Domino’s Data Breach: Details Of 18 Crore Orders On Dark Web

Domino's Data Breach: Details Of 18 Crore Orders On Dark Web

A popular multinational restaurant chain – Domino’s Pizza – has become a victim of a data breach for the second time this year. Reports suggest that data of over 180,00,000 orders are available on the dark web. This includes users’ phone numbers, email addresses, and GPS locations. The parent company, Jubilant FoodWorks, claimed that no payment or credit card details had been compromised.

This comes after several Indian companies became a victim of a data breach in recent time. This is not the first time Dominos suffered a data leak either. Nearly a month ago, in April, a group of hackers announced that they got access to Domino’s India servers and downloaded 13 TB of data comprising information of its employees and customers. Moreover, they reportedly also got one million credit card details that were transmitted during orders made via Domino’s mobile application.

Rajshekhar Rajaharia, an internet security researcher, through his Twitter account, revealed this information for public knowledge. “Again!! Data of 18 crore orders of Domino’s India have become public. Hacker created a search engine on Dark Web. If you have ever ordered @dominos_india online, your data might be leaked. Data include name, email, mobile number, GPS location, etc,” Rajaharia said through his chain of tweets.

 

What is the Dark Web?

The dark web is a decentralized network of internet sites that try to make users as anonymous as possible by routing all their communication through multiple servers and encrypting it at every step, explains cybersecurity products manufacturer, Sophos Home. In layman’s terms, the word ‘dark’ in the dark web means ‘hidden’ or ‘secret’ referring to encrypted online content that is not indexed by conventional search engines. Dark Net, as it’s also called, does not appear on search engines that you use in your day-to-day lives. These constitute small, large, and popular networks – friend-to-friend and peer-to-peer – such as Freenet, 12P, Riffle, Tor, which are operated by public organizations and individuals.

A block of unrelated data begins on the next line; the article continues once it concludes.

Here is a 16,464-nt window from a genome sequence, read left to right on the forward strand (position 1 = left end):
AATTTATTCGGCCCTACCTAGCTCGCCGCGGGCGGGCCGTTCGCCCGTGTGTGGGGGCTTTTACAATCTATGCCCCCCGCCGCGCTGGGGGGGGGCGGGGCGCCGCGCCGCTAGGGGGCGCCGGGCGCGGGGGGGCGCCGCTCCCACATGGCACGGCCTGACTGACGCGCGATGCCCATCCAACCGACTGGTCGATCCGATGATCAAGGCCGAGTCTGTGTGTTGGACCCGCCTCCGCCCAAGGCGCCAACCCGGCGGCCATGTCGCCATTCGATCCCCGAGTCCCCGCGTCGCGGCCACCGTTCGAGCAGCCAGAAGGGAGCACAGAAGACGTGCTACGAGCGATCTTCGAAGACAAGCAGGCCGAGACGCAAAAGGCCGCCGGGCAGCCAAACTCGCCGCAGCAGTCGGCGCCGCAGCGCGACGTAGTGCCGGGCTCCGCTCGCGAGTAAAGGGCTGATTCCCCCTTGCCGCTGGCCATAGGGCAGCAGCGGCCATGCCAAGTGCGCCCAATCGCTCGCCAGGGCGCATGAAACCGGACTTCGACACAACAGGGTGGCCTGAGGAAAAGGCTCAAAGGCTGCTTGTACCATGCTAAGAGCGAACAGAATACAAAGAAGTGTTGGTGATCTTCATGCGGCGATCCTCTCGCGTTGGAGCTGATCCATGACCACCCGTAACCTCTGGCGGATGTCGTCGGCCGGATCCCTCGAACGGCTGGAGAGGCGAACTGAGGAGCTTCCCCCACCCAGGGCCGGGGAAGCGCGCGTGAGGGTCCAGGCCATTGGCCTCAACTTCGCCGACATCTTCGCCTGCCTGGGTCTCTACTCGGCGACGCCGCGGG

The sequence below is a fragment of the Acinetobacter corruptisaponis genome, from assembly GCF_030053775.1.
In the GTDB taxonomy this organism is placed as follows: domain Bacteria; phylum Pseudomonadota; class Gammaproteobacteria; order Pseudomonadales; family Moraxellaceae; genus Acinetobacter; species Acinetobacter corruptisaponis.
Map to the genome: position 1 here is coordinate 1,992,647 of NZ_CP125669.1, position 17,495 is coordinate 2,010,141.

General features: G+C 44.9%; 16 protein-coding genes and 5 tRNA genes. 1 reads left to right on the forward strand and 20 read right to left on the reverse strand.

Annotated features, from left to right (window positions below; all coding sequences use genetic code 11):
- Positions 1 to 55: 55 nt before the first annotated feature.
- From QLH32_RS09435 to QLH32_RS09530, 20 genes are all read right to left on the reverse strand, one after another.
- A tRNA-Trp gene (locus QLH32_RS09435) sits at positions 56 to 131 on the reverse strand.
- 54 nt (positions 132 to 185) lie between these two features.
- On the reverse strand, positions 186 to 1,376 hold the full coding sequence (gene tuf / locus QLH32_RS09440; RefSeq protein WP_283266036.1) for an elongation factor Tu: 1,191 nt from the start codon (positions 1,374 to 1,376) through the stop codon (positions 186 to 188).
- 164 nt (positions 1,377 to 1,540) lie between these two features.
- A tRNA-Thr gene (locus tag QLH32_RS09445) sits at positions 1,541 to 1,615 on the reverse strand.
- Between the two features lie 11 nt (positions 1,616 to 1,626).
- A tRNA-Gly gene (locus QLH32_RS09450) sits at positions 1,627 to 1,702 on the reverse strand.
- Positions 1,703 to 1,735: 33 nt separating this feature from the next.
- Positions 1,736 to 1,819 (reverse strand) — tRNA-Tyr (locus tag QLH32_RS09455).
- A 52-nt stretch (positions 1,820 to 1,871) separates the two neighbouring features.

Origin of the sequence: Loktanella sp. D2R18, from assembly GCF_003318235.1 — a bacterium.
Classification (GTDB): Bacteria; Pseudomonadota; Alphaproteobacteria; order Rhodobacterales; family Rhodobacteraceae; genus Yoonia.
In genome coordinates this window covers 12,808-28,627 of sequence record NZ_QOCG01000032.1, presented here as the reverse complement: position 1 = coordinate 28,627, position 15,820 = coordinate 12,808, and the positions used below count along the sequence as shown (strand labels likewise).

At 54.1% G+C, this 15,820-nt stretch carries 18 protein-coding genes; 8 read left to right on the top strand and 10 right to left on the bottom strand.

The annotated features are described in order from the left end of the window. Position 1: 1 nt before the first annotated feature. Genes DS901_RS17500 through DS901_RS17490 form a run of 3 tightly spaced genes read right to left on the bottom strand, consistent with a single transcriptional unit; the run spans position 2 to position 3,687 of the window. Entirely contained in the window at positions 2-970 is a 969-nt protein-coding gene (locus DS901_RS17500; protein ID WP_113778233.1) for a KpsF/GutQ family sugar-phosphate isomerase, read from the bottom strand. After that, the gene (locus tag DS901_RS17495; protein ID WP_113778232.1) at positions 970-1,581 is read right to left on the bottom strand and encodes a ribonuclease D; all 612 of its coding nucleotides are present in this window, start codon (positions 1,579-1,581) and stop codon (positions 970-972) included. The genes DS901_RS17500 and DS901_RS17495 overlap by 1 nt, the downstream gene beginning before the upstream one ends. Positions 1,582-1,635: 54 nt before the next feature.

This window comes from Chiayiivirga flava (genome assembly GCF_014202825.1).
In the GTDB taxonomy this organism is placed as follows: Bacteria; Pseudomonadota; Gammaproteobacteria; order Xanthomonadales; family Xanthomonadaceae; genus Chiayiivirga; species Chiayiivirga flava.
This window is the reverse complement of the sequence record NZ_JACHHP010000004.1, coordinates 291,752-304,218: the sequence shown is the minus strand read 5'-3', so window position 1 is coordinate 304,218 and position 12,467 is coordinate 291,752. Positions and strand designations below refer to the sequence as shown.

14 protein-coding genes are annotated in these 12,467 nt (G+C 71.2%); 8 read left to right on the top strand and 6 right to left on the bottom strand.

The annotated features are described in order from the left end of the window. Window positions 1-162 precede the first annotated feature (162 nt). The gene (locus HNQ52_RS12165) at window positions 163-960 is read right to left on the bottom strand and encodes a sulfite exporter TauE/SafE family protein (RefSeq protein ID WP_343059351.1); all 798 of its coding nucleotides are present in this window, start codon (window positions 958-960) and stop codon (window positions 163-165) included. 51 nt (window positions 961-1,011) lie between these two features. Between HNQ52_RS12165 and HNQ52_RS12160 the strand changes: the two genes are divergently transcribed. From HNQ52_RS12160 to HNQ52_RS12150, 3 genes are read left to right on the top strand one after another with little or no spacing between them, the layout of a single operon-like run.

What happens after the breach?

If your data is part of the data breach, your personal information has likely been compromised. This increases the risk of identity theft. The respective company should take up responsibility, accept their faults and inform the affected users. “Alleged Domino’s India hackers now created a public search engine. It is our right to know if our data is leaked. Ask Domino’s to inform affected users,” added Rajaharia.

 

How can it affect users?

According to Rajaharia, data breach leads to people spying on affected users based on their past locations. Email spamming is another way to harass individuals, along with unwanted calls and text messages. Hackers too can track past movement using the leaked GPS data available on the dark web.

 

What can affected users do?

Users can check if their details were part of the breach by entering their number or email at this link provided by Domino’s India. This should be opened in incognito mode.

Once you know your personal information is on the dark web, as an individual, your first and foremost steps must include changing your passwords on the affected site or service – in this case, Domino’s India. Establish secure passwords that cannot be easily targeted or tracked and do not share the passwords with anyone, just like one-time passwords (OTPs). Log out from all devices and take action accordingly. Further, strengthen your security by activating two-factor authentication.

 

Dominos’ stance

While most companies fail to alert the affected users, resulting in innocent people being cheated, Jubilant FoodWorks has admitted to the data breach. They released a statement claiming that all customers’ financial information was safe. “Jubilant FoodWorks experienced an information security incident recently. No data pertaining to the financial information of any person was accessed and the incident has not resulted in any operational or business impact.” They emphasized that they do not store any financial details or credit card data of their customers as per their policy and thus, no information has been compromised. A team of experts has been formed to look into the matter and investigate in order to take the necessary actions to contain the incident. Also Read how cryptocurrencies have become extremely volatile.

 

Past incidents

Indian companies and organizations have been increasingly facing such situations that stir the privacy issues of their users and beneficiaries. A couple of months ago, the Reserve Bank of India issued new guidelines stating that payment aggregators and gateways should not store the card details of customers online.

Mobile payment company Juspay, which works with multiple payment gateways, was affected by a data breach that led to over 10 crore users’ records being leaked. Similarly, online grocery supplier BigBasket, faced a data breach where personal details of around 2 crore users were leaked and put on sale for around Rs. 30 lakhs on the dark web. Air India experienced a massive security breach as well when the personal data of about 4.5 million passengers were leaked on the dark web, consisting of name, credit card details, contact information, air ticket details, passport information, date of birth, and so on. In late March, MobiKwik succumbed to a data breach that allegedly exposed the private information of nearly 100 million users, which was however denied by the company regardless of proof.

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